The spinal carriages are the repairs to the spinal carriage and wheelchair loans that DL used to provide for free to disabled adults and children.
Disabled Living - one of Manchester’s oldest charities - is delighted to announce the official launch of its brand new exhibition From Donkeys to Innovators. Opening on Tuesday 10 April at the charity’s Redbank House in Cheetham Hill, this celebration of the charity’s rich history – told through rarely seen archive images, blogs, newly commissioned films and historical documents - pays homage to the charity’s remarkable legacy. This permanent display will have several public open days throughout the year in which these often unheard voices, unique stories and changing experiences of disabled people from across the UK can be shared and preserved.
Actress Cherylee Houston, best known for playing Coronation Street’s Izzy Armstrong since 2010, has narrated and appears in one of three new films specially commissioned for the exhibition. This particular film – to be screened at the exhibition launch - gives a unique platform and a voice to young disabled people who talk about their experiences and hopes for the future. The film has also been made primarily by the young people themselves, over a training weekend in which they learned editing and filming skills. It also afforded them the opportunity to meet with and interview older people with disabilities to create a film in which two generations compare and discuss the differences and challenges of living with disabilities. The additional two films chart and bring to life the charity’s past up to the present day.
The sun ray room (wired domes with children lying under lights) is a facility offered at the Marple Orthopaedic Hospital hospital and was built into the last extension.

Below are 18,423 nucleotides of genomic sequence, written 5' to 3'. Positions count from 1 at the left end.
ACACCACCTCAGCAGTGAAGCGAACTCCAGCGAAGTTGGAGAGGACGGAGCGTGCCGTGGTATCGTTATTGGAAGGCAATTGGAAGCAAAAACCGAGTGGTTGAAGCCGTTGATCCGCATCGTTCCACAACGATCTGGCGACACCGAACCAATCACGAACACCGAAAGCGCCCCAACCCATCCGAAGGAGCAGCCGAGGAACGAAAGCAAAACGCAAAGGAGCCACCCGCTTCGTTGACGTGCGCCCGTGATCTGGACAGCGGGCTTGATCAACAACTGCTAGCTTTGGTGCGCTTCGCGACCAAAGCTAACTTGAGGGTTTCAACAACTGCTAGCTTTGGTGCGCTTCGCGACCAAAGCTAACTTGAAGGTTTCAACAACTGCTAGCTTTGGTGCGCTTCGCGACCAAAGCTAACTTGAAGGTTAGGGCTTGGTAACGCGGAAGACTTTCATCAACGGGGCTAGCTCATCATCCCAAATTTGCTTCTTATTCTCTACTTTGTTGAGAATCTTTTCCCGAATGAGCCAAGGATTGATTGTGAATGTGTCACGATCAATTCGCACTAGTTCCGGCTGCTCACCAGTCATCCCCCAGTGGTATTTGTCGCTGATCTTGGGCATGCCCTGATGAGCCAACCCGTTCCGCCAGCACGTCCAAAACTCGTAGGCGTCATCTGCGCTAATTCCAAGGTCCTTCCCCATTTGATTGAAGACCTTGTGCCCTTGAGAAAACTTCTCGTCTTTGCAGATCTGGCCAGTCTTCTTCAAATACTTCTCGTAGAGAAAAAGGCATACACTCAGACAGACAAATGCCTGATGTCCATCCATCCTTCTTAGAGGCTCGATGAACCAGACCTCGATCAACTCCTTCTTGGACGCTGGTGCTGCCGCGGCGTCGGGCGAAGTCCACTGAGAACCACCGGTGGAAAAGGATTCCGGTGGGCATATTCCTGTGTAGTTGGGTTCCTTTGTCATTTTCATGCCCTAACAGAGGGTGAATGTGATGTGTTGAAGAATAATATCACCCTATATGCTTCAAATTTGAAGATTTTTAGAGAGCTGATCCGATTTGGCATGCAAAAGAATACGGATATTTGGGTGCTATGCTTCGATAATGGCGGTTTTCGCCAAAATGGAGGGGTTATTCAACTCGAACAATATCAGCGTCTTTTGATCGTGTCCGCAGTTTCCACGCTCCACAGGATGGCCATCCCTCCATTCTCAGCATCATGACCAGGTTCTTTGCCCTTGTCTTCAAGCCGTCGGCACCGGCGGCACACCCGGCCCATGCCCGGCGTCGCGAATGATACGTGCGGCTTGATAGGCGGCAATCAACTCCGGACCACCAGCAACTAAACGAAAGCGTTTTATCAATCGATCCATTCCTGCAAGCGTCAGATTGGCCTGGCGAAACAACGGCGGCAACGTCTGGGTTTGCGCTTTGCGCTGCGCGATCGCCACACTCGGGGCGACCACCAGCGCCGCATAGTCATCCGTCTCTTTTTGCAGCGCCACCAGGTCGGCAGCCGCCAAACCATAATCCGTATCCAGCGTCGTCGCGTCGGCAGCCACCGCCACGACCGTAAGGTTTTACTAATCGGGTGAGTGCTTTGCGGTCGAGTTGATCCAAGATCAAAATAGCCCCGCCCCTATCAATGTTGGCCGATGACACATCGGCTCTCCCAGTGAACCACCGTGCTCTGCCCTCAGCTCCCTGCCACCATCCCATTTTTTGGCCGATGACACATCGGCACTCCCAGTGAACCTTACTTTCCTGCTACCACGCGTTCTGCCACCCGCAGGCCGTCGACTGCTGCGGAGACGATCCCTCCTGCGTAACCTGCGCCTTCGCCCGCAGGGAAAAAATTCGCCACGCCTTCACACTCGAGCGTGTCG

The Open Air Wards were also built at the Marple Hospital at the same time as the sun ray room. It was believed as the best treatment for conditions such as TB.
Rare archive images are also going on display to showcase the charity‘s extensive timeline, its name changes and the varied roles it has played in enhancing the lives of thousands of people of all ages with disabilities from across the country. From the introduction of the first ever wheelchair loan service in 1903, to the opening of Peacefields in Marple, a children’s respite holiday home in 1913 that developed into the Children’s Orthopaedic Hospital, to its first residential home for disabled adults in North Wales in 1949 – these largely unseen photographs will illustrate how Disabled Living has played an integral and vital role in both the UK’s social history – from its early beginnings as the Band of Kindness and Children’s Help Society - and also in the support of disabled children and adults’ independence.
An unfortunate fire in 2009 resulted in the loss of many of the organisation’s precious archive materials. But true to the charity’s indomitable spirit and survival instinct, and invaluable support from the Heritage Lottery Fund, Disabled Living has been able rebuild its heritage. It has spent much of its past 120th anniversary year of 2017, running events and opportunities in order to create From Donkeys to Innovators. These events have enabled past and present services users, volunteers, employees, and partner organisations to come forwards with their stories, experiences, archive materials and images so that they can be both preserved and featured in this brand new exhibition. All archive material will be saved and safely maintained in Manchester Central Library’s Archives+.
Debra Evans, Chief Executive of Disabled Living, comments: “Disability heritage has been very poorly documented in the past, and whilst improvements are being made, it is still very much a hidden heritage. We are so proud of all we have achieved since launching 120 years ago and that through this exhibition, we can finally show off the many lives we have supported and enhanced over the years. There are incredible stories from of the individuals involved both past and present with Disabled Living which up until now have remained untold or largely unheard. So it is really great we can launch this exhibition to celebrate and share our heritage, preserving it for the future and demonstrating what a great impact the charity has had, and hope it will continue to have, in years to come.”